Very many people climb to the summit of Ireland’s highest mountain, “Carrantuohill’, at 3,414 ft. But few realise that while many have died trying to reach the summit, five Americans lost their lives on a nearby summit during World War Two.
This particular Aircraft, the C 47, was the military version of the famous DC3 or in British terms “The Dakota”. It was brand new when the United States Army Air Corps took delivery of “43-30719” in June 1943. It was built by the Douglas Corporation at Long Beach, California at a cost of $109,000.
The winter route for this C 47 was from the USA to England on a ferry flight in preparation for D-Day, was from Morrison Field – West Palm Beach, Florida to St. Eval – Cornwall via British Guiana and Dakar in West Africa to Port Lyautey in French Morocco. At Port Lyautey, the C 47 refueled and took on a cargo of Battle Bicycles (this will be explained later) and medical supplies, but contrary to other official reports, no nurses were on board.
The crew comprised of the following (TCG-Troop Carrier Group), 2nd Lt. John L. Schwarf (Pilot) of San Ardo, California (63rd TCG). 2nd Lt. Laurence E. Goodin (Copilot) of Springfield, Ohio (63rd TCG). 2nd Lit. Frederick Brossard (Navigator) of Washington DC. (437th TCG). Staff Sgt. Arthur A. Schwartz (Engineer) of Wilmington North Carolina (Army). Staff Sgt. Thomas L. Holstlaw (Crew Chief) of Luka, Illinois (Army).
The Aircraft took off at 10.30pm on the 16th of December, 1943 from Port Lyautey for St. Eval in Cornwall. The routing would be mostly over water and strict radio silence had to be maintained over ‘The Bay of Biscay’ where Luftwaffe Junkers JU88’s were on heightened alert.
Our C 47 was accompanied by four other C 47s. A course change was due off Cape Finnestere in Northern Portugal but our C 47 never made it. But continued in a Northerly direction and at approximately 6.00 am on the morning of the 17thof December, 1943 and in total darkness the C 47 arrived over the Dingle Peninsula. In order to locate where they were, the aircraft dropped altitude to approx. 2,000 ft. Not realising they were in an area of 3,000Ft summits, The Brandon and the McGillycuddy Mountain Ranges in its immediate vicinity. I suspect that the crew may have confused the Dingle Peninsula with South West Cornwall.
At approximately 7.00 am, the aircraft slammed into the ridge above Coomena Peasta Lake at an altitude of 2,000ft. Four of the crew died instantly. Staff Sgt. Arthur Schwartz, a man of 16 stone crawled away from the ensuing fire and died wedged between two rocks.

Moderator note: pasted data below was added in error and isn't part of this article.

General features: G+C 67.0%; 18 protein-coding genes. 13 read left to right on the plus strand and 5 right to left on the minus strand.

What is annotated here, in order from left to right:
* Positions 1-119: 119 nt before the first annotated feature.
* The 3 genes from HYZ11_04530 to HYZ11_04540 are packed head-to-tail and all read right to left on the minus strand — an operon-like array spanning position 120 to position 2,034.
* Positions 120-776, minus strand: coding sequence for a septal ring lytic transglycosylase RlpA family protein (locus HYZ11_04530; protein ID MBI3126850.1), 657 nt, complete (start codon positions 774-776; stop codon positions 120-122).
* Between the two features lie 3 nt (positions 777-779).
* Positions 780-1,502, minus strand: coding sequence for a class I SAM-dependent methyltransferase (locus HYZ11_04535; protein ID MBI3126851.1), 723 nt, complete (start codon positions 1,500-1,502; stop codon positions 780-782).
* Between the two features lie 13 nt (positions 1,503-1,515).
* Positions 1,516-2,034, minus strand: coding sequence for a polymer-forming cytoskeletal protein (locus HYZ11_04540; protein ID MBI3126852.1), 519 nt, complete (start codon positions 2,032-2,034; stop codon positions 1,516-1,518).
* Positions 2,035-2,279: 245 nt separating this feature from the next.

Should the story end there, I think not!
Many historians will tell you that the aircraft crashed on the 3rd of February, 1944. This was the story told at the time and historians carried it forward until 1981, than I began my research. After three years of difficult groundwork I surmised a local person returning home from an all night card game, observed something on fire high up on the mountains on 17thrdof December, 1943. He told his neighbour and both persons “visited” the crash site on St, Stephen’s day, the 26thof December, 1943. They would have seen the charred remains of the crew inside the still smoldering aircraft. They too would have seen the body of Staff Sgt. Schwartz wedged between the rocks, the only injury observed would have been his scorched back. They would have seen the gold ring on his wedding finger and they certainly saw the Battle Bicycles.
These bicycles were to be used by the 101st Airborne Division (the Screaming Eagles) of the American Army. They were to be parachuted behind enemy lines in German occupied France on the 6thof June, 1944; the smoldering fuselage and bodies were looted.
Finally on the 3rdof February, the Gárda Síochána in Beaufort were notified, and they in turn contacted Army Brigade HQ in Limerick. On the morning of the 4thof February, 1944 a detachment of the I5th Inf. Btn. from Ballymullen Barracks in Tralee arrived at Mealis and walked to the crash site. The recovery of the victims was dangerous. Some of the Army Party were led to believe that the Aircraft crashed on the 3rdof February, 1944 and indeed all future crash reports carried that date. The five bodies were coffined at the GorthBee Youth Hostel and they were brought to the Town Hall in Killarney where an inquest was held on the 6thof February, 1944. The five coffins draped in the “Stars and Stripes” were buried with full military honours in the New Cemetery Killarney. However in June 1944, the coffins were exhumed and reburied in the GI Cemetery near Belfast.
In 1946 the coffins were exhumed again. The bodies of 2nd Lt.s Schwarf, Goodin and Brossard are interred in the U.S. Military, Cambridge, England. While Staff Sgt. Holstaw was reburied in Luka, Illinois alongside his mother. His father Thomas died in 1947 of a broken heart. Staff Sgt. Holstlaw was an only child.
Staff Sgt, Schwartz was reburied in Beni-Israeli Jewish Cemetery in Wilmington, North Carolina.
A memorial ceremony was held at Cronin’s Yard, Mealis, Beaufort on the 19thof August, 1984 in the shadow of the crash-site. The then US Army Defence Attaché of the American Embassy “Colonel Carl Finstrom” unveiled the memorials.
Cnoc na Péiste from the shore of the lake. Blue arrow indicates the location of a blue rope which is tied to the wing in the water (and to a rock on the other end). No use pulling it: the wing is too heavy. The red arrow shows the location of a memorial plate. The plane crashed into the mountain 500 feet above this plate